A new direction was thus given to all the philosophical schools which succeeded; and Socrates maybe said to have prepared the way for the gospel, by leading the Greek mind to the investigation of moral truth. He gave the impulse to the two schools, which were founded in the Lyceum and by the banks of the Cephisus, and which have produced such vast results on human thought in every generation. We are not called here to discuss the doctrines of the Peripatetics and Academicians. Not that they are unconnected with the history of Christianity: Plato and Aristotle have had a great work appointed to them, not only as the Heathen pioneers of the Truth before it was revealed, but as the educators of Christian minds in every age: the former enriched human thought with appropriate ideas for the reception of the highest truth in the highest form; the latter mapped out all the provinces of human knowledge, that Christianity might visit them and bless them: and the historian of the Church would have to speak of direct influence exerted on the Gospel by the Platonic and Aristotelian systems, in recounting the conflicts of the parties of Alexandria, and tracing the formation of the theology of the Schoolmen.
The Stoics and Epicureans
But the biographer of St. Paul has only to speak of the Stoics and Epicureans. They only, among the various philosophers of the day, are mentioned as having argued with the Apostle; and their systems had really more influence in the period in which the Gospel was established, though, in the Patristic and Medieval periods, the older systems, in modified forms, regained their sway. The Stoic and Epicurean., moreover, were more exclusively limited than other philosophers to moral investigations, a fact which is tacitly implied by the proverbial application of the two words to moral principles and tendencies, which we recognize as hostile to true Christianity.
Zeno, the founder of the Stoic school, was a native of the same part of the Levant with St. Paul himself. He came from Cyprus to Athens at a time when patriotism was decayed and political liberty lost, and when a system, which promised the power of brave and self sustaining endurance amid the general degradation, found a willing acceptance among the nobler minds. Thus in the Painted Porch, which, as we have said, had once been the meeting place of the poets, those who, instead of yielding to the prevailing evil of the times, thought they were able to resist it, formed themselves into a school of philosophers. In the high tone of this school, and in some of its ethical language, Stoicism was an apparent approximation to Christianity; but on the whole, it was a hostile system, in its physics, its morals, and its theology.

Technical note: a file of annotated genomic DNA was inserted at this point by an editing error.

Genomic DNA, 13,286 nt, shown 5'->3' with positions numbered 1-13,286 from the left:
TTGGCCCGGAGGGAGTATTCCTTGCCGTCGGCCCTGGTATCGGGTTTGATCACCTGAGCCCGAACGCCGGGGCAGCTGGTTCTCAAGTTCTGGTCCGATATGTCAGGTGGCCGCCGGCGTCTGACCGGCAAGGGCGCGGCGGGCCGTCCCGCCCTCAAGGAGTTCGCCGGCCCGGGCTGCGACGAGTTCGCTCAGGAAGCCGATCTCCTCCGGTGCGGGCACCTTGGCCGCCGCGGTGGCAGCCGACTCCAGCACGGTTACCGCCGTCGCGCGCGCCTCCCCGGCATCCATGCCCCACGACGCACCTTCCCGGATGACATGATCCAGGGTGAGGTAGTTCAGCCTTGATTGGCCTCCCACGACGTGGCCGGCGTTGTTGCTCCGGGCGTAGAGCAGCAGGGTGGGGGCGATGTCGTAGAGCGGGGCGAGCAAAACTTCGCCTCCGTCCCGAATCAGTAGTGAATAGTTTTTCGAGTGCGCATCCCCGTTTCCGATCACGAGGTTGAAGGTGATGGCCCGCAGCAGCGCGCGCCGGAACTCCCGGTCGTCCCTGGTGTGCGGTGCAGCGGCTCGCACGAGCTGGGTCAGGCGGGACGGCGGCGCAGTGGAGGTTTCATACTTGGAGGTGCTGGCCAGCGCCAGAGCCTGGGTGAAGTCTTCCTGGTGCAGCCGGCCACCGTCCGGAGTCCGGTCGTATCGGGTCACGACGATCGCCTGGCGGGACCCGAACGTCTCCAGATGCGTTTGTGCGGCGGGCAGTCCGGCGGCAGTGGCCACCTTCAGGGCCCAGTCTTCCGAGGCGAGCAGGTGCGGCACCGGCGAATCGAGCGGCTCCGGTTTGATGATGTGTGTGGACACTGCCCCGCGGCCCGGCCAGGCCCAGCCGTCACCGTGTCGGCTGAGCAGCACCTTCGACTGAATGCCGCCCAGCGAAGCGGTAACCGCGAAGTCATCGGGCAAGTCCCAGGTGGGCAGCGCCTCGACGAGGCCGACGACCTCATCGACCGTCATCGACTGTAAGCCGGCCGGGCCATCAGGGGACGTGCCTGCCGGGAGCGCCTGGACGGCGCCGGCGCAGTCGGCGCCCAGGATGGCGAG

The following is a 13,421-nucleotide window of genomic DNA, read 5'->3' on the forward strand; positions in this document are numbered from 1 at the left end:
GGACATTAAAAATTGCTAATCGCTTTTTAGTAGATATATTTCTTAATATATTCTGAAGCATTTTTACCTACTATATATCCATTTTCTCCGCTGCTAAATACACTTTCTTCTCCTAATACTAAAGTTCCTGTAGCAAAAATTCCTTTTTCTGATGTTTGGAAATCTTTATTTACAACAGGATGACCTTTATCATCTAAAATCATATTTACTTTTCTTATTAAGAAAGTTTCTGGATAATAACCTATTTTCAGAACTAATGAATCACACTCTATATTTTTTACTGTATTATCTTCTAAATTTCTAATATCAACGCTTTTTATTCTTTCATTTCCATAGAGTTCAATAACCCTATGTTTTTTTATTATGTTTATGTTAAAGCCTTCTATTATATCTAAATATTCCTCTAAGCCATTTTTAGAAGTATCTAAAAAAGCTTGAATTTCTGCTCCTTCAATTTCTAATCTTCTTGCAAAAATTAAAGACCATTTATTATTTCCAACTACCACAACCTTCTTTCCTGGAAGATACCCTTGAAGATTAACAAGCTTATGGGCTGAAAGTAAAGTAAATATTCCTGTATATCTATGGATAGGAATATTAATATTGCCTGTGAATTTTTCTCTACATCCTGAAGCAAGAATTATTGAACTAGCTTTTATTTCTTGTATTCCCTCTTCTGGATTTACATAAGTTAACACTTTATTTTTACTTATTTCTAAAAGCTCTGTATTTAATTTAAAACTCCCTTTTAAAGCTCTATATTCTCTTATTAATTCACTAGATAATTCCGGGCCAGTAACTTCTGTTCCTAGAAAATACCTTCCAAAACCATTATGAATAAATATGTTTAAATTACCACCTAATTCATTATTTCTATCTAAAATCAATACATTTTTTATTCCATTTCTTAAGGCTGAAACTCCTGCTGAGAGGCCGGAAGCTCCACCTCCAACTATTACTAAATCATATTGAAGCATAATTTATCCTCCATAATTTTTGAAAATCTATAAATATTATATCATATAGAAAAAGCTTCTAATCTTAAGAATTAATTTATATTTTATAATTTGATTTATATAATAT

The Stoics condemned the worship of images and the use of temples, regarding them as nothing better than the ornaments of art. But they justified the popular polytheism, and, in fact, considered the gods of mythology as minor developments of the Great World God, which summed up their belief concerning the origin and existence of the world.
The Stoics were Pantheists; and much of their language is a curious anticipation of the phraseology of modern Pantheism. In their view, God was merely the Spirit or Reason of the Universe. The world was itself a rational soul, producing all things out of itself, and resuming it all to itself again. Matter was inseparable from the Deity. He did not create: He only organized. He merely impressed law and order on the substance, which was, in fact, Himself. The manifestation of the Universe was only a period in the development of God.